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An Post warned by Data Protection Commissioner over customers' bank account details

A bank statement containing financial information was previously requested when signing up for a TV license direct debt.

Image: bank statement via Shutterstock

AN POST IS now warning anyone sending them a bank statement to set up a direct debit to blacken out their transaction details following a brush with the Data Protection Commissioner.

A bank statement is requested when setting up a direct debit to pay for a TV license.

Previously, An Post had stated on their direct debit mandate that the account must also have sufficient funds to pay.

Data protection concerns were raised over the sensitive nature of bank account details such as these.

The Data Protection Commissioner responded that, in principle, there was no issue with this, as it was simply a way of confirming that the information was accurate, as banks no longer accept any responsibility for checking direct debit mandates following SEPA changes.

Remove information

An Post were informed that applicants should be offered the chance to remove ’transaction information or alternatively submit only the portion of the bank statement that contains the required information’.

Applications are now informed when signing up to the direct debit that the balance and financial transactions are not required and should be removed.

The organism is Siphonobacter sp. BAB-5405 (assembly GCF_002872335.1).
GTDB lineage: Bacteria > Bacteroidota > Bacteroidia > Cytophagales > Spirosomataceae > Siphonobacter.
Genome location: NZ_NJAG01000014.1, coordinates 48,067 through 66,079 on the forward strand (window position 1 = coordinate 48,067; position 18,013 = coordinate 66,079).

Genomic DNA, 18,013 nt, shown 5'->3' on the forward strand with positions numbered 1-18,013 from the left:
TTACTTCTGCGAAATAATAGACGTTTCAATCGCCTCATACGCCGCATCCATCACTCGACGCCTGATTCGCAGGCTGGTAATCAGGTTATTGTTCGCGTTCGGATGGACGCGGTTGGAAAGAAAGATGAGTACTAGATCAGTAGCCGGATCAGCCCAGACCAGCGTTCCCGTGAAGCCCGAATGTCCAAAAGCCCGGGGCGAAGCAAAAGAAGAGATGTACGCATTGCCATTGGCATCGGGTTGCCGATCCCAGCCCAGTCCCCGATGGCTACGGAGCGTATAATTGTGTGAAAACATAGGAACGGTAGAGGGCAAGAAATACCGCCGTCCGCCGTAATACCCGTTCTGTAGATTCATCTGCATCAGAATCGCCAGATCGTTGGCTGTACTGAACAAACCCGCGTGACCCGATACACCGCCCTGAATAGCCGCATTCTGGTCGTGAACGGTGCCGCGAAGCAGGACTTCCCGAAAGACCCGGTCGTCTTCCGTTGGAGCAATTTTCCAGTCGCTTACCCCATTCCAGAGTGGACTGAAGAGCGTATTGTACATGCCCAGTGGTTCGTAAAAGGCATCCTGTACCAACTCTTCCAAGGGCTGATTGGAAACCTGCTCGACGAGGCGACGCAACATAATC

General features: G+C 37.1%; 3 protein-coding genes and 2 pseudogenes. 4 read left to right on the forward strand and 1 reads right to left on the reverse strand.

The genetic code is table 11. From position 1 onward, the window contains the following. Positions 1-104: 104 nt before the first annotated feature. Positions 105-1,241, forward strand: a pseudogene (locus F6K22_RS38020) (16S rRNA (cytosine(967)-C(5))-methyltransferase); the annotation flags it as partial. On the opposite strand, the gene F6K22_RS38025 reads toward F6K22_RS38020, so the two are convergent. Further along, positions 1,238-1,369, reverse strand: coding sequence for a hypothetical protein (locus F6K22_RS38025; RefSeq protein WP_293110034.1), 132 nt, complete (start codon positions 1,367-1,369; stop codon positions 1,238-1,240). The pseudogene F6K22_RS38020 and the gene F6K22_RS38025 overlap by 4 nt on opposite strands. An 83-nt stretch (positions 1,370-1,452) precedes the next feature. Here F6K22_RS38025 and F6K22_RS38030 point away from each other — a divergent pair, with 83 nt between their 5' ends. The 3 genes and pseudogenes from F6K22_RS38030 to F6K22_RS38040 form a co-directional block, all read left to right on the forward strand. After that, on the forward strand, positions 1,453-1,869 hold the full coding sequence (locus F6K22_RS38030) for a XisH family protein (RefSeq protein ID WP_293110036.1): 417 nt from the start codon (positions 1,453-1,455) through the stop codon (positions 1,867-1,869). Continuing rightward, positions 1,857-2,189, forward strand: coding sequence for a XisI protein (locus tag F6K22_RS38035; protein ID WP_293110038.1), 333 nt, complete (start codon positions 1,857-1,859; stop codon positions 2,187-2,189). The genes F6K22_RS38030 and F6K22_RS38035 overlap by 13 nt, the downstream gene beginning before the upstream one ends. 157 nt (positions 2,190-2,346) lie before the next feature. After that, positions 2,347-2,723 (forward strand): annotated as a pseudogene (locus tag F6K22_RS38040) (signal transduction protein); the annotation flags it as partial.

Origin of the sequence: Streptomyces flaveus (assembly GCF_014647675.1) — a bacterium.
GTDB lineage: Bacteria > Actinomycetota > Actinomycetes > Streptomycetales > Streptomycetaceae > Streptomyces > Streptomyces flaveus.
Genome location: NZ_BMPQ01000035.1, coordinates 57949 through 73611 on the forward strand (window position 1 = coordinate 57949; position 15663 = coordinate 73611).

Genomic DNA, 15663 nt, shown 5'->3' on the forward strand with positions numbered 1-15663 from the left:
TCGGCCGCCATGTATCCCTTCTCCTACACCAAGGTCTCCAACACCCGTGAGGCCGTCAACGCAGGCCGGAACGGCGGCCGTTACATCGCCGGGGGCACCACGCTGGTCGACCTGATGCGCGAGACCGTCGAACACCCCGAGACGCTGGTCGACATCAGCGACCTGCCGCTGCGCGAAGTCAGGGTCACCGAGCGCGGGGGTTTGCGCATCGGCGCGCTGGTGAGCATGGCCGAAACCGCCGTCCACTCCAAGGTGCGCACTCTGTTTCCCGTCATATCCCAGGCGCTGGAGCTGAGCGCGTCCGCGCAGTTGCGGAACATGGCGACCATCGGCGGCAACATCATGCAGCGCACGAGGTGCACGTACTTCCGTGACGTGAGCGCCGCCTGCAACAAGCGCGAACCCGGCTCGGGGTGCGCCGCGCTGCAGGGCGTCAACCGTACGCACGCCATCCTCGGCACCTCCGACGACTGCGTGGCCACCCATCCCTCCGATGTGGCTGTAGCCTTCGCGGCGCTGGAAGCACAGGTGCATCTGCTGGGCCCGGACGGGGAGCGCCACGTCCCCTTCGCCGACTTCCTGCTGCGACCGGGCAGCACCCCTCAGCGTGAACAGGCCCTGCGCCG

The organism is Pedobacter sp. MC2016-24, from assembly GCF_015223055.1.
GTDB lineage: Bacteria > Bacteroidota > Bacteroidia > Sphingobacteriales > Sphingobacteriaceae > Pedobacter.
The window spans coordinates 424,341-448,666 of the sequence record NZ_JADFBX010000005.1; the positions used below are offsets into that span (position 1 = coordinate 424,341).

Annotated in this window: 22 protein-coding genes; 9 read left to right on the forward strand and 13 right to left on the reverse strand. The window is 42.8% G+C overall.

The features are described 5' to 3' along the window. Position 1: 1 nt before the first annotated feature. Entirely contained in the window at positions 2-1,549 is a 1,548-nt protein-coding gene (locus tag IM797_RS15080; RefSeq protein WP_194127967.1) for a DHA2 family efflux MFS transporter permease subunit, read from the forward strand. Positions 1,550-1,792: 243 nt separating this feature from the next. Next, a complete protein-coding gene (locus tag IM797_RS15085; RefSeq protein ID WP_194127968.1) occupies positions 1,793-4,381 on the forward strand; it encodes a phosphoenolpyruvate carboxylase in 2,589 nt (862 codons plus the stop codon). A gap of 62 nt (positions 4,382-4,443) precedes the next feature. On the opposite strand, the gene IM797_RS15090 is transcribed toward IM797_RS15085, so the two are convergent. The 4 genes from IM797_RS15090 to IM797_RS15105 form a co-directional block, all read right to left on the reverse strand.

The statements are then shredded,  An Post said.

Post Offices Vans Source: Sam Boal/Photocall Ireland

It faced further data protection concerns last year when former Minister for Communications Pat Rabbitte said An Post was to be given access to cable and satellite subscription data in order to crack down on people who evade payment of the TV licence fee.

Responding to the comments, a spokesperson for television service provider UPC said the company “is not in a position to give An Post access to our cable subscription data because this would contravene our obligations under data protection”.

The future of the TV license has been under scrutiny recently following suggestions that its successor, the broadcasting charge, has been shelved, potentially until after the next general election.

The new charge was due to be brought to account for more media being assumed online, and not using a television.

However, Minister for Communications Alex White told the Irish Independent earlier this month of plans to bring proposals to Cabinet of how the new levy would be introduced.

“It will not feature in 2015,” he said.

Read: Ireland has gone in to bat for Microsoft in its landmark privacy case against the US >

Opinion: Embarrassing photos posted online? There are ways of having them removed… >

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Nicky Ryan

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